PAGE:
By Shane Scanlan
On May 25 CBD local Wendy Brooks is walking 30km for a good cause – impressive, but not totally extraordinary until you consider that, five years ago, she was wheelchair bound with multiple sclerosis (MS).
The dynamic managing director of a Collins St consulting firm says she regained her health through exercise and sunshine.
“For 15 years I needed a wheelchair or some other aid to help me walk,” she said. “But for the last five years I’ve had no symptoms.”
Ms Brooks said she took advantage of her unexplained respite from the neurological disease by undertaking “serious rehabilitation”.
“I walked my way back to being fit,” she said, adding that sunshine, swimming and yoga also played a role in her remarkable turnaround.
Wendy now aims to take 15,000 steps every day and, of course, living and working in the CBD means she can put away the car and only use it on weekend commutes to her beach house at Fairhaven.
Tackling the 30km Coastrek from Koonya Beach to Point Nepean was just another step in her road to recovery and new lease on life.
The trek raises funds for The Fred Hollows Foundation’s work to restore sight for some of the world’s poorest people – a cause which connects well with Wendy’s business interests.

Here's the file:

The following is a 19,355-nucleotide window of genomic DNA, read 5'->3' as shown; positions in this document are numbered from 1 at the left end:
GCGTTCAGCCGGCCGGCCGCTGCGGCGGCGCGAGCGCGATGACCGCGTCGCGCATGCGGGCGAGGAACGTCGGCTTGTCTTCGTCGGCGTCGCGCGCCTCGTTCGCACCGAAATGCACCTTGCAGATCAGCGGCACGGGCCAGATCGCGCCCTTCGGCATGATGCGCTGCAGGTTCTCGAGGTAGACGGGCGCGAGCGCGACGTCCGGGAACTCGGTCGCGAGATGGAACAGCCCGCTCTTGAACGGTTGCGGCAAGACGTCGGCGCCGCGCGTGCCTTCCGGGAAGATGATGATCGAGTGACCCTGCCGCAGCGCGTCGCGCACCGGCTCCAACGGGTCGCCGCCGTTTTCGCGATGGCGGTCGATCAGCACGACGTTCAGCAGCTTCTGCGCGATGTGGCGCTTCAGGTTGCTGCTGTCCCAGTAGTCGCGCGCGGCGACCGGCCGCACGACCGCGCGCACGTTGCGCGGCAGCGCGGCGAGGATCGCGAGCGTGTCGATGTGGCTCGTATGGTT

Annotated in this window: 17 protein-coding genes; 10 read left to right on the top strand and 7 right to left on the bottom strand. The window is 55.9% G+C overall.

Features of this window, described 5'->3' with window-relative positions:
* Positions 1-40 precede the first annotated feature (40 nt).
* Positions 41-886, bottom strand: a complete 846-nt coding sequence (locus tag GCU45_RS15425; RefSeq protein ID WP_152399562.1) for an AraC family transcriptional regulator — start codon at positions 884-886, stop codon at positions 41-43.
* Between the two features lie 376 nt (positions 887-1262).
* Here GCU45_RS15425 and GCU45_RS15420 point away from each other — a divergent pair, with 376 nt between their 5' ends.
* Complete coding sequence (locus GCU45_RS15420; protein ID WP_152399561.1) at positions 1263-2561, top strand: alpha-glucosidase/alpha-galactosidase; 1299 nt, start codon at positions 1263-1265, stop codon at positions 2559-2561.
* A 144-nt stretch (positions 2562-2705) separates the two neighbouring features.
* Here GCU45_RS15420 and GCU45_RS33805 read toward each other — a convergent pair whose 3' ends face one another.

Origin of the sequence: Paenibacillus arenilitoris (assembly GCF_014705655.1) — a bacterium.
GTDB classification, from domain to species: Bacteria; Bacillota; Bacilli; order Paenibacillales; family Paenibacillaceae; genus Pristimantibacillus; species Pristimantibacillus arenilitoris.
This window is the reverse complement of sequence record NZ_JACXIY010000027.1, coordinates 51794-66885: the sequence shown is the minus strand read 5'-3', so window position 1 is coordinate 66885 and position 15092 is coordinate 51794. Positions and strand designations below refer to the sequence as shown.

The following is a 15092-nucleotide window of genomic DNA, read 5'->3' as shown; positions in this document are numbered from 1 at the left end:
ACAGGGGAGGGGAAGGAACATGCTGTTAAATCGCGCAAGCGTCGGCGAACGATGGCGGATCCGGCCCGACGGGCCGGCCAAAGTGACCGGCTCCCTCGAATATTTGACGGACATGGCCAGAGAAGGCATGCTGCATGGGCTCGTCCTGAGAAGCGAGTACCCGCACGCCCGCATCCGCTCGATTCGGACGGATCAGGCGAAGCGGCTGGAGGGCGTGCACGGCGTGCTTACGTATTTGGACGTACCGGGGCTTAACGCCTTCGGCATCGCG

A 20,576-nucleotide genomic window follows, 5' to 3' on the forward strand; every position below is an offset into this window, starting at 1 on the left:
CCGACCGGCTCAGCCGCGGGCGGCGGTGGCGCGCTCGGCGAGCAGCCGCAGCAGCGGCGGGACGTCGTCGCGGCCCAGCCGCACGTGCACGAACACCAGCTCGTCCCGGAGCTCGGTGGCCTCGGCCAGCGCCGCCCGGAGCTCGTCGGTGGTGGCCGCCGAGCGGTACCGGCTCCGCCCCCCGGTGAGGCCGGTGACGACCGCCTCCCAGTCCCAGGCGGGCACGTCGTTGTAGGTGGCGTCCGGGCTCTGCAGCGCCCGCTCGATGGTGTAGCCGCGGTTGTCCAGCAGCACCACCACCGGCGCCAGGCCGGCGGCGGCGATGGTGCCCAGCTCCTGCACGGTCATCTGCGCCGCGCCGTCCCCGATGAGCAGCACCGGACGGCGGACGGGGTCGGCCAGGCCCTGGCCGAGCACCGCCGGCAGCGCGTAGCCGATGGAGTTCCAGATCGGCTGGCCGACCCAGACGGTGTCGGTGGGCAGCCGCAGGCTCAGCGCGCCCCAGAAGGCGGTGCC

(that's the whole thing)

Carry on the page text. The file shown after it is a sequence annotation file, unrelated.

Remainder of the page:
Her company, Wendy Brooks and Partners, helps not-for-profit and charitable enterprises become financially sustainable and has worked with the The Fred Hollows Foundation.
Wendy and her husband Rod moved to the CBD about five years ago, downsizing from Port Melbourne property when their four children were off their hands.
“We just love the CBD. It’s so vibrant and so close to everything,” she said.
And, living on the 29th floor of her building, she has great views and a terrace garden.
The couple have enjoyed diverse careers. Wendy has been a lawyer, a teacher and a chamber violist in the past. Rod has been a vet, a software product manager and has come back out of retirement to be the general manager of Wendy’s business.
The business has doubled in size every year for the past four years and now employs 20 staff.
Wendy said being polar opposites on the Myers Briggs personality test ensured a successful relationship – at home as well as at work.
Her serious illness and subsequent recovery has given the Brooks family a heightened sense of the value of good health and appreciation of life. Eldest daughter Catherine has also been diagnosed with MS.
Wendy says being symptom free doesn’t necessarily mean she is cured. She said MS could return at any time.
Youngest of four, Andy, was only about 10 years old when Wendy was first struck down with MS.
“It really gave the whole family a sense of what it is like to be disabled,” she said. “But, you know, I only felt disabled when I struck a barrier.”
In a case of extreme irony, Wendy was asked to speak at the University of Melbourne about access and diversity but could not access the stage with her wheelchair.
“I sat at the back and everyone had to turn around to listen to me,” she said.
Now that she has a new lease on life, Wendy is making the most of every minute. You may see her walking around the city. She’s the one with the big grin on her face!